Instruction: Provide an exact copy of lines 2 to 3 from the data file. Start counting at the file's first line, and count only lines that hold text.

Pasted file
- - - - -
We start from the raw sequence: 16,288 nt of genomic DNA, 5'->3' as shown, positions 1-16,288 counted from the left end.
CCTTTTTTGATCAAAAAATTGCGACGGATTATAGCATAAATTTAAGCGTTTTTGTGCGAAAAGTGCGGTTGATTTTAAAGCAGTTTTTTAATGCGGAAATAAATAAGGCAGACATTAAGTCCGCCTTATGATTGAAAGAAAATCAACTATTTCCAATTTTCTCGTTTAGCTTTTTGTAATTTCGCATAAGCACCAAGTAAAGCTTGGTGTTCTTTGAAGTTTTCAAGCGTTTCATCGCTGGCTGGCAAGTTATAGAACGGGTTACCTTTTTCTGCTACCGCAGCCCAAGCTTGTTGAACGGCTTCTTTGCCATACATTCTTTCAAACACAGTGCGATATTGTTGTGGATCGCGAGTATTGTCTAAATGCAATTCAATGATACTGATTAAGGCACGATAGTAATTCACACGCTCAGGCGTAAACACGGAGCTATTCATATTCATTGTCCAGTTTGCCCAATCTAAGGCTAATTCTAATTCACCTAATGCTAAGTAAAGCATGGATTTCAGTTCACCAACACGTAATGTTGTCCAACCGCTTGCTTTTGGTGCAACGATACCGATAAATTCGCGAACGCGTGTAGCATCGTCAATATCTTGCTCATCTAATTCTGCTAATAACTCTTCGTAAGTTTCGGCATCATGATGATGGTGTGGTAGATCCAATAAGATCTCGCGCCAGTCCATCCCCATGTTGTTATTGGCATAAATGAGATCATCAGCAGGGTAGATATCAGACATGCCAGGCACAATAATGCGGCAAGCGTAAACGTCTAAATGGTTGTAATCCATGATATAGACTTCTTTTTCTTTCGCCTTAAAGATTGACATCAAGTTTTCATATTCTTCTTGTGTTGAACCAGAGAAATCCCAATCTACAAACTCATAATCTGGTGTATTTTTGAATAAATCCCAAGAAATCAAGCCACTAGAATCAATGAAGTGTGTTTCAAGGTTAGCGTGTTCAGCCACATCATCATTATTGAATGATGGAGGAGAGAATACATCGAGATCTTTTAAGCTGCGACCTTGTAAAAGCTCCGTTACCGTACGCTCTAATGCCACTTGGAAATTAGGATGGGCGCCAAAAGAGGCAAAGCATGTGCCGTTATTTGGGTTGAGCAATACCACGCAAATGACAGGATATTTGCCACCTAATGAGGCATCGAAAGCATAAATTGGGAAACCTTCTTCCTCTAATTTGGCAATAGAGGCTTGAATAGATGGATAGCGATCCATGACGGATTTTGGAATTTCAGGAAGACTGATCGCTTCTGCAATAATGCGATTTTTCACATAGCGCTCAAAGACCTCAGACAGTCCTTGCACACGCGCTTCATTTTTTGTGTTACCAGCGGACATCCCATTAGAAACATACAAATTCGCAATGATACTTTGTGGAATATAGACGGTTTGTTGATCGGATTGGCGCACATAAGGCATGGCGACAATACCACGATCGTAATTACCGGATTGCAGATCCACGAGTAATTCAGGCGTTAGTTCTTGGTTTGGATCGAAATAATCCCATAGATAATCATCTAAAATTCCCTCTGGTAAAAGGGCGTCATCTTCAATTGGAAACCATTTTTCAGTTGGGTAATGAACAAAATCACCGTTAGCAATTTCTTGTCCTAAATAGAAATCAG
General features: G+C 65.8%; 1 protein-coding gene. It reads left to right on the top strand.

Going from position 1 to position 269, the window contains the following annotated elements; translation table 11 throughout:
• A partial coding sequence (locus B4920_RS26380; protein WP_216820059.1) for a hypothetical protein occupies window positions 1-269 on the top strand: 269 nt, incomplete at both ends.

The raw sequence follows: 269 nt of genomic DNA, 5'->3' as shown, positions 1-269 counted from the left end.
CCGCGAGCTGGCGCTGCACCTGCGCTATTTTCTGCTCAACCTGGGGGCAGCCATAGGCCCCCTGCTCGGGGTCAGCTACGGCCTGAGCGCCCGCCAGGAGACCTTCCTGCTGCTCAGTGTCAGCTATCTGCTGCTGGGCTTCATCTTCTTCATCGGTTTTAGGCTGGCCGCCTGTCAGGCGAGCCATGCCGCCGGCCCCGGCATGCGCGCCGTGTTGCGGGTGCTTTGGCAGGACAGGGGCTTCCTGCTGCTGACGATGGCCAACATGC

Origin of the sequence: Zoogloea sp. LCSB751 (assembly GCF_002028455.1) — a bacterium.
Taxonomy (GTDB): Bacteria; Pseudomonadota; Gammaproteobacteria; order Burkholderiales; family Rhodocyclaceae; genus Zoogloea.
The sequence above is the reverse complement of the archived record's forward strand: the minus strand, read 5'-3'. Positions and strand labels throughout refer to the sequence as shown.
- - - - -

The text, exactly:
CCTTTTTTGATCAAAAAATTGCGACGGATTATAGCATAAATTTAAGCGTTTTTGTGCGAAAAGTGCGGTTGATTTTAAAGCAGTTTTTTAATGCGGAAATAAATAAGGCAGACATTAAGTCCGCCTTATGATTGAAAGAAAATCAACTATTTCCAATTTTCTCGTTTAGCTTTTTGTAATTTCGCATAAGCACCAAGTAAAGCTTGGTGTTCTTTGAAGTTTTCAAGCGTTTCATCGCTGGCTGGCAAGTTATAGAACGGGTTACCTTTTTCTGCTACCGCAGCCCAAGCTTGTTGAACGGCTTCTTTGCCATACATTCTTTCAAACACAGTGCGATATTGTTGTGGATCGCGAGTATTGTCTAAATGCAATTCAATGATACTGATTAAGGCACGATAGTAATTCACACGCTCAGGCGTAAACACGGAGCTATTCATATTCATTGTCCAGTTTGCCCAATCTAAGGCTAATTCTAATTCACCTAATGCTAAGTAAAGCATGGATTTCAGTTCACCAACACGTAATGTTGTCCAACCGCTTGCTTTTGGTGCAACGATACCGATAAATTCGCGAACGCGTGTAGCATCGTCAATATCTTGCTCATCTAATTCTGCTAATAACTCTTCGTAAGTTTCGGCATCATGATGATGGTGTGGTAGATCCAATAAGATCTCGCGCCAGTCCATCCCCATGTTGTTATTGGCATAAATGAGATCATCAGCAGGGTAGATATCAGACATGCCAGGCACAATAATGCGGCAAGCGTAAACGTCTAAATGGTTGTAATCCATGATATAGACTTCTTTTTCTTTCGCCTTAAAGATTGACATCAAGTTTTCATATTCTTCTTGTGTTGAACCAGAGAAATCCCAATCTACAAACTCATAATCTGGTGTATTTTTGAATAAATCCCAAGAAATCAAGCCACTAGAATCAATGAAGTGTGTTTCAAGGTTAGCGTGTTCAGCCACATCATCATTATTGAATGATGGAGGAGAGAATACATCGAGATCTTTTAAGCTGCGACCTTGTAAAAGCTCCGTTACCGTACGCTCTAATGCCACTTGGAAATTAGGATGGGCGCCAAAAGAGGCAAAGCATGTGCCGTTATTTGGGTTGAGCAATACCACGCAAATGACAGGATATTTGCCACCTAATGAGGCATCGAAAGCATAAATTGGGAAACCTTCTTCCTCTAATTTGGCAATAGAGGCTTGAATAGATGGATAGCGATCCATGACGGATTTTGGAATTTCAGGAAGACTGATCGCTTCTGCAATAATGCGATTTTTCACATAGCGCTCAAAGACCTCAGACAGTCCTTGCACACGCGCTTCATTTTTTGTGTTACCAGCGGACATCCCATTAGAAACATACAAATTCGCAATGATACTTTGTGGAATATAGACGGTTTGTTGATCGGATTGGCGCACATAAGGCATGGCGACAATACCACGATCGTAATTACCGGATTGCAGATCCACGAGTAATTCAGGCGTTAGTTCTTGGTTTGGATCGAAATAATCCCATAGATAATCATCTAAAATTCCCTCTGGTAAAAGGGCGTCATCTTCAATTGGAAACCATTTTTCAGTTGGGTAATGAACAAAATCACCGTTAGCAATTTCTTGTCCTAAATAGAAATCAG
General features: G+C 65.8%; 1 protein-coding gene. It reads left to right on the top strand.